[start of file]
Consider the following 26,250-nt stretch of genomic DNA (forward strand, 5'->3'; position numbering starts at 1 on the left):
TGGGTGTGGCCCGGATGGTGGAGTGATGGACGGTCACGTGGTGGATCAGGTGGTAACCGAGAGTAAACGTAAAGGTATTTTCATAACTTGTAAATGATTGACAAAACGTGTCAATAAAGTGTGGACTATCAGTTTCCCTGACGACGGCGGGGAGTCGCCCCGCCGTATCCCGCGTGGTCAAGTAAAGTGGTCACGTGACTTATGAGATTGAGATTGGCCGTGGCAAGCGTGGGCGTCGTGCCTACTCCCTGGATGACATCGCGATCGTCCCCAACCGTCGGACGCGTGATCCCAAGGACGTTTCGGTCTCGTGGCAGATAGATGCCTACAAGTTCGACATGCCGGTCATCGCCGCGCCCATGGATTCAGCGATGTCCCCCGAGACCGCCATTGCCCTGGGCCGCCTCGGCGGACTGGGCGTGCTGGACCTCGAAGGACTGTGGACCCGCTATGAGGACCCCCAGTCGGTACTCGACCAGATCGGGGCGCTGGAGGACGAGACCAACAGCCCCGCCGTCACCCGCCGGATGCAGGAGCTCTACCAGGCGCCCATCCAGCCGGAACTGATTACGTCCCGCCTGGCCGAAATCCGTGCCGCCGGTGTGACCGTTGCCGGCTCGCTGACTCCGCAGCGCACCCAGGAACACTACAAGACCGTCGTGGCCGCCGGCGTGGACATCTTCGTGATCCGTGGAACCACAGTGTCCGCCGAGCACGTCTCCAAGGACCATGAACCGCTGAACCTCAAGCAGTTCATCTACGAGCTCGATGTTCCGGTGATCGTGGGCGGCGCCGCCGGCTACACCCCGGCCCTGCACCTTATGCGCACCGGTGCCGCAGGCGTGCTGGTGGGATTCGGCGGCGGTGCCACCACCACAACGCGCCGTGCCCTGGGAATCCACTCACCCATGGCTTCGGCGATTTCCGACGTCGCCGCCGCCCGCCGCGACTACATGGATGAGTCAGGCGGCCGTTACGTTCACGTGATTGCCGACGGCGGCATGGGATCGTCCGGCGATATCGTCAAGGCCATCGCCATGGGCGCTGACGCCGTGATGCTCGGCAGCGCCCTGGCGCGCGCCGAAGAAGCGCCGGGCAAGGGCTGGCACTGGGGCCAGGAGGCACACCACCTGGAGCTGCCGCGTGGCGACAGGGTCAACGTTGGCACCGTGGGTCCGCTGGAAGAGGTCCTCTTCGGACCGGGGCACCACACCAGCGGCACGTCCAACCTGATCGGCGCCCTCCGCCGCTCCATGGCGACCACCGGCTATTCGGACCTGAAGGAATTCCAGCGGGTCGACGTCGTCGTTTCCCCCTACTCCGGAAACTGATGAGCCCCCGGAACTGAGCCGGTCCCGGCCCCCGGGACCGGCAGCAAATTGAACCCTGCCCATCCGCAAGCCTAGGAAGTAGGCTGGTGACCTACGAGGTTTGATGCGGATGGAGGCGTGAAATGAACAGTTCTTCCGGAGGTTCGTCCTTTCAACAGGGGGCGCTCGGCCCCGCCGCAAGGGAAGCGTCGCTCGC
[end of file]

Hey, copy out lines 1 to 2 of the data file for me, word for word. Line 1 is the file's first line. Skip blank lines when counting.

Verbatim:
Consider the following 26,250-nt stretch of genomic DNA (forward strand, 5'->3'; position numbering starts at 1 on the left):
TGGGTGTGGCCCGGATGGTGGAGTGATGGACGGTCACGTGGTGGATCAGGTGGTAACCGAGAGTAAACGTAAAGGTATTTTCATAACTTGTAAATGATTGACAAAACGTGTCAATAAAGTGTGGACTATCAGTTTCCCTGACGACGGCGGGGAGTCGCCCCGCCGTATCCCGCGTGGTCAAGTAAAGTGGTCACGTGACTTATGAGATTGAGATTGGCCGTGGCAAGCGTGGGCGTCGTGCCTACTCCCTGGATGACATCGCGATCGTCCCCAACCGTCGGACGCGTGATCCCAAGGACGTTTCGGTCTCGTGGCAGATAGATGCCTACAAGTTCGACATGCCGGTCATCGCCGCGCCCATGGATTCAGCGATGTCCCCCGAGACCGCCATTGCCCTGGGCCGCCTCGGCGGACTGGGCGTGCTGGACCTCGAAGGACTGTGGACCCGCTATGAGGACCCCCAGTCGGTACTCGACCAGATCGGGGCGCTGGAGGACGAGACCAACAGCCCCGCCGTCACCCGCCGGATGCAGGAGCTCTACCAGGCGCCCATCCAGCCGGAACTGATTACGTCCCGCCTGGCCGAAATCCGTGCCGCCGGTGTGACCGTTGCCGGCTCGCTGACTCCGCAGCGCACCCAGGAACACTACAAGACCGTCGTGGCCGCCGGCGTGGACATCTTCGTGATCCGTGGAACCACAGTGTCCGCCGAGCACGTCTCCAAGGACCATGAACCGCTGAACCTCAAGCAGTTCATCTACGAGCTCGATGTTCCGGTGATCGTGGGCGGCGCCGCCGGCTACACCCCGGCCCTGCACCTTATGCGCACCGGTGCCGCAGGCGTGCTGGTGGGATTCGGCGGCGGTGCCACCACCACAACGCGCCGTGCCCTGGGAATCCACTCACCCATGGCTTCGGCGATTTCCGACGTCGCCGCCGCCCGCCGCGACTACATGGATGAGTCAGGCGGCCGTTACGTTCACGTGATTGCCGACGGCGGCATGGGATCGTCCGGCGATATCGTCAAGGCCATCGCCATGGGCGCTGACGCCGTGATGCTCGGCAGCGCCCTGGCGCGCGCCGAAGAAGCGCCGGGCAAGGGCTGGCACTGGGGCCAGGAGGCACACCACCTGGAGCTGCCGCGTGGCGACAGGGTCAACGTTGGCACCGTGGGTCCGCTGGAAGAGGTCCTCTTCGGACCGGGGCACCACACCAGCGGCACGTCCAACCTGATCGGCGCCCTCCGCCGCTCCATGGCGACCACCGGCTATTCGGACCTGAAGGAATTCCAGCGGGTCGACGTCGTCGTTTCCCCCTACTCCGGAAACTGATGAGCCCCCGGAACTGAGCCGGTCCCGGCCCCCGGGACCGGCAGCAAATTGAACCCTGCCCATCCGCAAGCCTAGGAAGTAGGCTGGTGACCTACGAGGTTTGATGCGGATGGAGGCGTGAAATGAACAGTTCTTCCGGAGGTTCGTCCTTTCAACAGGGGGCGCTCGGCCCCGCCGCAAGGGAAGCGTCGCTCGC